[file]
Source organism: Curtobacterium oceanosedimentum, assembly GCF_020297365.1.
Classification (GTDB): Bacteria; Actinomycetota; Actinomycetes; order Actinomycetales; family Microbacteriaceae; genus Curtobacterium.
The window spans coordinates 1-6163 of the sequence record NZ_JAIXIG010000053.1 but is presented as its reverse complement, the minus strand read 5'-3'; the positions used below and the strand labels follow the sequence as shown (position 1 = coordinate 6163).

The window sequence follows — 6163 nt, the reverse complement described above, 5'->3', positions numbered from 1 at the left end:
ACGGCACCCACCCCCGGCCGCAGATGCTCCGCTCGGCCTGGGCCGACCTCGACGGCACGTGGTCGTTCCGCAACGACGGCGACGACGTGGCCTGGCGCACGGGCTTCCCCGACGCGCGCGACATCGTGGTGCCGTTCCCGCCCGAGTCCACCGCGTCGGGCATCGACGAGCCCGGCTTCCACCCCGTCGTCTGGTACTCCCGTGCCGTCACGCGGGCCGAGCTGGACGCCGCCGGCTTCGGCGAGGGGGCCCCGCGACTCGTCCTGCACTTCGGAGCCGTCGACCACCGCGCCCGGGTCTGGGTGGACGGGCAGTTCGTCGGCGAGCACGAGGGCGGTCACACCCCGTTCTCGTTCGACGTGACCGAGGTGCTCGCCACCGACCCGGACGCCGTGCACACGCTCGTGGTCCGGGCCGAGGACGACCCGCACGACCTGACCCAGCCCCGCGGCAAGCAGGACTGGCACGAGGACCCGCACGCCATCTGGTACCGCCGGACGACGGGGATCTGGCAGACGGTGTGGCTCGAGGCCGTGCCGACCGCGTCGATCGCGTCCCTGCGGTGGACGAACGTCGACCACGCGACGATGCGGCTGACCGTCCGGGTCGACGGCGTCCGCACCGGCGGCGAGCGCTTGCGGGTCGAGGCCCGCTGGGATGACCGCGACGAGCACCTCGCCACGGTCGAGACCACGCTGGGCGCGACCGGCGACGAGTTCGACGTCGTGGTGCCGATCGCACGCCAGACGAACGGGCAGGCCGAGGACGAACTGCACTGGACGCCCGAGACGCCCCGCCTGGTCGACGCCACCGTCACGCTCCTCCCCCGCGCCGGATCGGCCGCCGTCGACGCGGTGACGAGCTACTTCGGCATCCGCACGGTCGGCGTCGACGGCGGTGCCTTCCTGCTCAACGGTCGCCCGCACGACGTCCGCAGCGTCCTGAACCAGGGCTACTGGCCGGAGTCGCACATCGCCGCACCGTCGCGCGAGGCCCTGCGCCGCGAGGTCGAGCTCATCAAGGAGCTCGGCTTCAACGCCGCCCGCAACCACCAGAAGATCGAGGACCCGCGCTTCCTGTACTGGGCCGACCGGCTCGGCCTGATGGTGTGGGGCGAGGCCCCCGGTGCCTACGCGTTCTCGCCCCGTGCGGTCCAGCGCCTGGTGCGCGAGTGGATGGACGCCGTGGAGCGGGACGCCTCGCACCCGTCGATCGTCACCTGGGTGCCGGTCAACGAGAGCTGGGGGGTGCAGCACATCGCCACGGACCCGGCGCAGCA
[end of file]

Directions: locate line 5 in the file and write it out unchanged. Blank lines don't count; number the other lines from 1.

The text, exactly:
ACGGCACCCACCCCCGGCCGCAGATGCTCCGCTCGGCCTGGGCCGACCTCGACGGCACGTGGTCGTTCCGCAACGACGGCGACGACGTGGCCTGGCGCACGGGCTTCCCCGACGCGCGCGACATCGTGGTGCCGTTCCCGCCCGAGTCCACCGCGTCGGGCATCGACGAGCCCGGCTTCCACCCCGTCGTCTGGTACTCCCGTGCCGTCACGCGGGCCGAGCTGGACGCCGCCGGCTTCGGCGAGGGGGCCCCGCGACTCGTCCTGCACTTCGGAGCCGTCGACCACCGCGCCCGGGTCTGGGTGGACGGGCAGTTCGTCGGCGAGCACGAGGGCGGTCACACCCCGTTCTCGTTCGACGTGACCGAGGTGCTCGCCACCGACCCGGACGCCGTGCACACGCTCGTGGTCCGGGCCGAGGACGACCCGCACGACCTGACCCAGCCCCGCGGCAAGCAGGACTGGCACGAGGACCCGCACGCCATCTGGTACCGCCGGACGACGGGGATCTGGCAGACGGTGTGGCTCGAGGCCGTGCCGACCGCGTCGATCGCGTCCCTGCGGTGGACGAACGTCGACCACGCGACGATGCGGCTGACCGTCCGGGTCGACGGCGTCCGCACCGGCGGCGAGCGCTTGCGGGTCGAGGCCCGCTGGGATGACCGCGACGAGCACCTCGCCACGGTCGAGACCACGCTGGGCGCGACCGGCGACGAGTTCGACGTCGTGGTGCCGATCGCACGCCAGACGAACGGGCAGGCCGAGGACGAACTGCACTGGACGCCCGAGACGCCCCGCCTGGTCGACGCCACCGTCACGCTCCTCCCCCGCGCCGGATCGGCCGCCGTCGACGCGGTGACGAGCTACTTCGGCATCCGCACGGTCGGCGTCGACGGCGGTGCCTTCCTGCTCAACGGTCGCCCGCACGACGTCCGCAGCGTCCTGAACCAGGGCTACTGGCCGGAGTCGCACATCGCCGCACCGTCGCGCGAGGCCCTGCGCCGCGAGGTCGAGCTCATCAAGGAGCTCGGCTTCAACGCCGCCCGCAACCACCAGAAGATCGAGGACCCGCGCTTCCTGTACTGGGCCGACCGGCTCGGCCTGATGGTGTGGGGCGAGGCCCCCGGTGCCTACGCGTTCTCGCCCCGTGCGGTCCAGCGCCTGGTGCGCGAGTGGATGGACGCCGTGGAGCGGGACGCCTCGCACCCGTCGATCGTCACCTGGGTGCCGGTCAACGAGAGCTGGGGGGTGCAGCACATCGCCACGGACCCGGCGCAGCA